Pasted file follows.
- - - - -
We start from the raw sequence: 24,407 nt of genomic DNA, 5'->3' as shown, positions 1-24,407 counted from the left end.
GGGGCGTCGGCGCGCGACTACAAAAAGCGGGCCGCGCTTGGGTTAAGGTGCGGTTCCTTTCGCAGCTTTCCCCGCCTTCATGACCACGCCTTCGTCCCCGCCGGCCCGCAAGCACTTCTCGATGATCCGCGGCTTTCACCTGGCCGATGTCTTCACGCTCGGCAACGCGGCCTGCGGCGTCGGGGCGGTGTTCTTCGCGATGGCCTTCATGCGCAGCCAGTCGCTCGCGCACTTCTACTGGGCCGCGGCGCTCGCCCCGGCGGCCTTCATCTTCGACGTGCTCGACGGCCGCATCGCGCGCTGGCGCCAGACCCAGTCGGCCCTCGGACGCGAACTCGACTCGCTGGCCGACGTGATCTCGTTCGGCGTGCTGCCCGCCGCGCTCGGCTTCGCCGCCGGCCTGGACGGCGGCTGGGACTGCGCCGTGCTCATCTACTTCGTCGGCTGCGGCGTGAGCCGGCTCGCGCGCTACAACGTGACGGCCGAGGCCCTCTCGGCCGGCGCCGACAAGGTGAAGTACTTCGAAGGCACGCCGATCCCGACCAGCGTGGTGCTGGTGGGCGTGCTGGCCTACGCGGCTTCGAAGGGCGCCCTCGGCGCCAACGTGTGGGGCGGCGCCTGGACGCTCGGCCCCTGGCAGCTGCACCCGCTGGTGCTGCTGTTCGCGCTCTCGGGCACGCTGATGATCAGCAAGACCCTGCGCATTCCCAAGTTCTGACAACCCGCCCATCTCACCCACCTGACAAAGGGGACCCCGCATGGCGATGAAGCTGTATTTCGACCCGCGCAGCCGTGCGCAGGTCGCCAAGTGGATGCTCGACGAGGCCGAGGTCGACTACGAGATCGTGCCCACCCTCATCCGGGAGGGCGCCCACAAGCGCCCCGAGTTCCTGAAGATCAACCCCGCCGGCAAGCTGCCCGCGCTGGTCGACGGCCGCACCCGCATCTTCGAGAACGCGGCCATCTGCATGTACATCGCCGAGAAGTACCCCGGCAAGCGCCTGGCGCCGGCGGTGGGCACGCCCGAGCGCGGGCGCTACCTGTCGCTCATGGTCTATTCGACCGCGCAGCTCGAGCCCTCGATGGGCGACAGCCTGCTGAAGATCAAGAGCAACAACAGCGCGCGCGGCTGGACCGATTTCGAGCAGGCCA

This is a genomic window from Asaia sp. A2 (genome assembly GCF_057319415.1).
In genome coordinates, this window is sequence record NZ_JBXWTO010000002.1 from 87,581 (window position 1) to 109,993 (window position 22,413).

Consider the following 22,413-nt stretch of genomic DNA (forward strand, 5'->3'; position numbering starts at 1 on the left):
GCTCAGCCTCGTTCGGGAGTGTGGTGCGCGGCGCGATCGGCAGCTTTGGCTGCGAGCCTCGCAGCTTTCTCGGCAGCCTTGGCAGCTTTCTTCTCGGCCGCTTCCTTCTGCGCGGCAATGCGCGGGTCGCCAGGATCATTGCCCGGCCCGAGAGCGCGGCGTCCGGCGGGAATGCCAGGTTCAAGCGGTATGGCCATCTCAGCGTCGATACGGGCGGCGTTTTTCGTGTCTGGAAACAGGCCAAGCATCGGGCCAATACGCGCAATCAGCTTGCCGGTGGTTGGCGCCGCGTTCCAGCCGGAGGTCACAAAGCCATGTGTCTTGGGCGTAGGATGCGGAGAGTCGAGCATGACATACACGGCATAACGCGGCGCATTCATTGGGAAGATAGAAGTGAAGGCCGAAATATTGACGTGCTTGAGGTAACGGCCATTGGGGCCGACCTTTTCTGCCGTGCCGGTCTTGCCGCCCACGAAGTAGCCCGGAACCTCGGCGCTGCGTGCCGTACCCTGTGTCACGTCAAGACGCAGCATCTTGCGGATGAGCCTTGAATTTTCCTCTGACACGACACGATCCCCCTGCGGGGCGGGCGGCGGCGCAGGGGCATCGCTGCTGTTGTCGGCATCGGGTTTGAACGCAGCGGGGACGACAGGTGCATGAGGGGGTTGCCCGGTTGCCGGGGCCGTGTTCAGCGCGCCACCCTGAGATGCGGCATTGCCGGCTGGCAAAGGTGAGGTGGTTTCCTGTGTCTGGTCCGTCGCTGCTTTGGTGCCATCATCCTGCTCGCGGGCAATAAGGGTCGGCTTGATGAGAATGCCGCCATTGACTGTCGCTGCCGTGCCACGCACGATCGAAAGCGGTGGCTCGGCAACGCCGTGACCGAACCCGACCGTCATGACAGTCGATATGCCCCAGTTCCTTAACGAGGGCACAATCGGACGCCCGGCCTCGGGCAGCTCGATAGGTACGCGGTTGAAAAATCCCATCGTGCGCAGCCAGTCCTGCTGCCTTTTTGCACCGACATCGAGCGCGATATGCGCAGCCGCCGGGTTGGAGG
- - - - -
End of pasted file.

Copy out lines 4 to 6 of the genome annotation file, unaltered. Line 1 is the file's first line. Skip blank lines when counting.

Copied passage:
In genome coordinates, this window is sequence record NZ_JBXWTO010000002.1 from 87,581 (window position 1) to 109,993 (window position 22,413).

Consider the following 22,413-nt stretch of genomic DNA (forward strand, 5'->3'; position numbering starts at 1 on the left):
GCTCAGCCTCGTTCGGGAGTGTGGTGCGCGGCGCGATCGGCAGCTTTGGCTGCGAGCCTCGCAGCTTTCTCGGCAGCCTTGGCAGCTTTCTTCTCGGCCGCTTCCTTCTGCGCGGCAATGCGCGGGTCGCCAGGATCATTGCCCGGCCCGAGAGCGCGGCGTCCGGCGGGAATGCCAGGTTCAAGCGGTATGGCCATCTCAGCGTCGATACGGGCGGCGTTTTTCGTGTCTGGAAACAGGCCAAGCATCGGGCCAATACGCGCAATCAGCTTGCCGGTGGTTGGCGCCGCGTTCCAGCCGGAGGTCACAAAGCCATGTGTCTTGGGCGTAGGATGCGGAGAGTCGAGCATGACATACACGGCATAACGCGGCGCATTCATTGGGAAGATAGAAGTGAAGGCCGAAATATTGACGTGCTTGAGGTAACGGCCATTGGGGCCGACCTTTTCTGCCGTGCCGGTCTTGCCGCCCACGAAGTAGCCCGGAACCTCGGCGCTGCGTGCCGTACCCTGTGTCACGTCAAGACGCAGCATCTTGCGGATGAGCCTTGAATTTTCCTCTGACACGACACGATCCCCCTGCGGGGCGGGCGGCGGCGCAGGGGCATCGCTGCTGTTGTCGGCATCGGGTTTGAACGCAGCGGGGACGACAGGTGCATGAGGGGGTTGCCCGGTTGCCGGGGCCGTGTTCAGCGCGCCACCCTGAGATGCGGCATTGCCGGCTGGCAAAGGTGAGGTGGTTTCCTGTGTCTGGTCCGTCGCTGCTTTGGTGCCATCATCCTGCTCGCGGGCAATAAGGGTCGGCTTGATGAGAATGCCGCCATTGACTGTCGCTGCCGTGCCACGCACGATCGAAAGCGGTGGCTCGGCAACGCCGTGACCGAACCCGACCGTCATGACAGTCGATATGCCCCAGTTCCTTAACGAGGGCACAATCGGACGCCCGGCCTCGGGCAGCTCGATAGGTACGCGGTTGAAAAATCCCATCGTGCGCAGCCAGTCCTGCTGCCTTTTTGCACCGACATCGAGCGCGATATGCGCAGCCGCCGGGTTGGAGG